This research provided value-added product opportunities for agricultural waste products and provided lower cost substrate locally available components to the greenhouse and nursery industries. These findings allowed growers to become more sustainable in their production practices. Resources provided supported graduate research assistants and a program technician to conduct the described research. Research was conducted on four major agricultural byproducts including parboiled whole fresh rice hulls (PBH), ground fresh rice hulls (GRH), dairy biofiber (DBF) and granulated cork. Fresh rice hulls ground in a hammer mill and screened through a 1.18-mm screen and collected on a 0.18-mm screen (RH3) and particles with a specific diameter of 0.5 to 1.0 mm had total pore space (TPS), air-filled pore space (AFP) and water-holding capacity similar to that of Canadian sphagnum peat (peat). However, RH3 had more available water (AVW), a higher bulk density (BD) and a higher particle density (PD) than peat. When blended with 20% to 40% perlite or 1-cm aged pine bark, RH3-based substrates had lower TPS, similar AFP and lower WHC than equivalent peat-based substrates. The RH3-containing substrates had higher BD and average PD than equivalent peat-based substrates. Overall, peat-based substrates in which up to 40% of the peat was replaced with RH3 had physical properties that, although different from peat controls, were within commonly recommended ranges for substrates used to grow greenhouse crops. Dairy biofiber (DBF) had physical and chemical properties within acceptable ranges for use as a substrate component except for the pH which varied depending on source but was always above the recommended pH in all cases. Plants grown in peat-based substrates with up to 30% DBF were found to be similar to those grown in a peat and perlite substrate and were of a marketable quality. Granulated cork was evaluated as a top coat substrate for seed germination. Cork granulates had a bulk density of 0.16 g/cc, an air-filled pore space of 22.7 % and a water-holding capacity of 35.1 %. For tomato, impatiens, and vinca days to germination were similar between seed germinated using vermiculite and granulated cork as a top coat. Days to germination of geranium and pepper were significantly different with geranium and pepper seed coated with cork granulates germinating 0.7 and 1.5 days earlier than those coated with vermiculite. For tomato, impatiens, and geranium, the number of seed germinating per plug tray was similar between the top coats. Number of seed germinating per tray for pepper and vinca were significantly different. Pepper had an average of 2.8 more seed germinating per tray, and vinca had an average of 2.4 more seed germinating per tray if seed were germinated using granulated cork versus vermiculite. For all species, dry shoot and dry root weights were similar for seedlings germinated using cork and vermiculite top coats.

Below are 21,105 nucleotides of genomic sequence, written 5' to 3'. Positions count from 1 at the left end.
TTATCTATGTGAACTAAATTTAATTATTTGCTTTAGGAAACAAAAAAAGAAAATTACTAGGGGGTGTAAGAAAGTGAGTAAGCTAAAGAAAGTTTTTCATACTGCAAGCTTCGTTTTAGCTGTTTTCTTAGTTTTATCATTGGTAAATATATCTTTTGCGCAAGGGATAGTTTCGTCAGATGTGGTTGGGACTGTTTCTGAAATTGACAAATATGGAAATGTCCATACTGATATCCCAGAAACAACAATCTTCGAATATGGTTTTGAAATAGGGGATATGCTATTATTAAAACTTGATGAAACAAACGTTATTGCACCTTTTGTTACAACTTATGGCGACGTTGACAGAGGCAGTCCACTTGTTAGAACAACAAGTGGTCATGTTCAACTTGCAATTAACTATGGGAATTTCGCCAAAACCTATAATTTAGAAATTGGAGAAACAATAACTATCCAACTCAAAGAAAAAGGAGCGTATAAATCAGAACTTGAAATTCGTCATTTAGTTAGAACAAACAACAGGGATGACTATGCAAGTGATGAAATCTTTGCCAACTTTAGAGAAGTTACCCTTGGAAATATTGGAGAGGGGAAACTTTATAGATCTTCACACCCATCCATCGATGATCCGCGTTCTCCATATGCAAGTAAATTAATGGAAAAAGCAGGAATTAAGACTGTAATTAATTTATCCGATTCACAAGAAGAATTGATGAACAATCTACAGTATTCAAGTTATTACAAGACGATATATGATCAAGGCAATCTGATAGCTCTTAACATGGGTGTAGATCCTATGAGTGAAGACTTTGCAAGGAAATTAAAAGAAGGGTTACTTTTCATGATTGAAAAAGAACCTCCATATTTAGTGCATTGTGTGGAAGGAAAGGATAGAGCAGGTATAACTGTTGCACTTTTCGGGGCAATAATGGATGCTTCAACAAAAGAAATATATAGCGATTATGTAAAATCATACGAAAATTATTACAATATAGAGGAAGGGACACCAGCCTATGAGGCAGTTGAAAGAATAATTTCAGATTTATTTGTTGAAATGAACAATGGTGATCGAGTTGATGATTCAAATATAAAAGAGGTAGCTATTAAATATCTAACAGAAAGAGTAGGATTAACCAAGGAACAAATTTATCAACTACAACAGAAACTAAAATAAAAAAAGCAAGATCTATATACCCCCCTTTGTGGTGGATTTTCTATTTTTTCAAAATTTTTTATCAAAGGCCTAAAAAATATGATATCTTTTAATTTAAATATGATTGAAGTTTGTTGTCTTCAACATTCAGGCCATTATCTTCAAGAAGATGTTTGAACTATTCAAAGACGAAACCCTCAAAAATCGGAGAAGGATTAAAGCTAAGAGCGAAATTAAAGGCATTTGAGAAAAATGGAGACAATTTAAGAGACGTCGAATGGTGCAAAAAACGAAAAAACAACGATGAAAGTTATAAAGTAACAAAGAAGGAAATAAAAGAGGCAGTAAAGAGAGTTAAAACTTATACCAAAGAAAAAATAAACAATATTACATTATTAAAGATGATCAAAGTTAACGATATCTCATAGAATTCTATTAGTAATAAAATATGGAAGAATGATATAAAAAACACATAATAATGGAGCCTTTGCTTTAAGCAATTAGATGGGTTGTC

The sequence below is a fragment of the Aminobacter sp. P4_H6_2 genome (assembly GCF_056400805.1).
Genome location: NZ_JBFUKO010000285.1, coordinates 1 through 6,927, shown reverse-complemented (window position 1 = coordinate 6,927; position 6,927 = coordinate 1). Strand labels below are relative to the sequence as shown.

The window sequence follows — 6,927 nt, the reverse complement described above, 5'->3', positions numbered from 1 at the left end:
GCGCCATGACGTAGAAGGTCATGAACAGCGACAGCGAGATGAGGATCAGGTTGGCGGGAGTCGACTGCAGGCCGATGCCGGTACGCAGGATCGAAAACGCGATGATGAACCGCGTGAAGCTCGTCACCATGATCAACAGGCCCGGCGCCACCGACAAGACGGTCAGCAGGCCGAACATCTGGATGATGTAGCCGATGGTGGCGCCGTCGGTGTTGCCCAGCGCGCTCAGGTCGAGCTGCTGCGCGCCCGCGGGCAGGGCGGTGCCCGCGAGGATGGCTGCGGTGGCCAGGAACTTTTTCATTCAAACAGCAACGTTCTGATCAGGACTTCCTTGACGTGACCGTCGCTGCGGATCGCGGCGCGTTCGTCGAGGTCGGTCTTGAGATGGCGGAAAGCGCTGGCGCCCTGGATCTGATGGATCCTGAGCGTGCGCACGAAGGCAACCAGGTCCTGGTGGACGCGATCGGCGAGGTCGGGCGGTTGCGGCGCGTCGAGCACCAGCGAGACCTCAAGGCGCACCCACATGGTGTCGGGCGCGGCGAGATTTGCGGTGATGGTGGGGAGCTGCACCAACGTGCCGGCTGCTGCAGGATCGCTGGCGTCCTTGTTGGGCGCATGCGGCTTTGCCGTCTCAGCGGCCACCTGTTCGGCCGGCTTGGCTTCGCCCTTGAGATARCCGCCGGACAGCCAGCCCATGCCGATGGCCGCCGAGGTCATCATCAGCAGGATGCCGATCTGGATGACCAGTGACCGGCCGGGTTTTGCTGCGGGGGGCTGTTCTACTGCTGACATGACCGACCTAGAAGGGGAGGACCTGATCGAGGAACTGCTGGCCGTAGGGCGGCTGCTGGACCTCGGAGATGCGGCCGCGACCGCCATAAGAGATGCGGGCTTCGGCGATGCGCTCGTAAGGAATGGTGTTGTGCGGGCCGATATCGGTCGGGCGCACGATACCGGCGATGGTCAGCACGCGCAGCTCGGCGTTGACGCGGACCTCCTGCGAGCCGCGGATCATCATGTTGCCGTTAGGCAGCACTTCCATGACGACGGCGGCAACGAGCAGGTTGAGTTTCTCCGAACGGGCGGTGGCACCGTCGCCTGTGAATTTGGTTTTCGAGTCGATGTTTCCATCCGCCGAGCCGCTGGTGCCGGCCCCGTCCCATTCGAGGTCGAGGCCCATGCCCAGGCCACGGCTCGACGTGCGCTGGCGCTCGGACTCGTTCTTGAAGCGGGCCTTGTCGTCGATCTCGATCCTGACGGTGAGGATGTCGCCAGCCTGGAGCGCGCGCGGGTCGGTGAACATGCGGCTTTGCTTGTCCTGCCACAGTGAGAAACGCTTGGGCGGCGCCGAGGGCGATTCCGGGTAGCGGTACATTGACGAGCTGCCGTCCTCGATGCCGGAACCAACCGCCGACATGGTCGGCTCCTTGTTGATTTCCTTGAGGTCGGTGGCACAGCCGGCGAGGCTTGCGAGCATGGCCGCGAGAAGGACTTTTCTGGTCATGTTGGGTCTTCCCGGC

Publications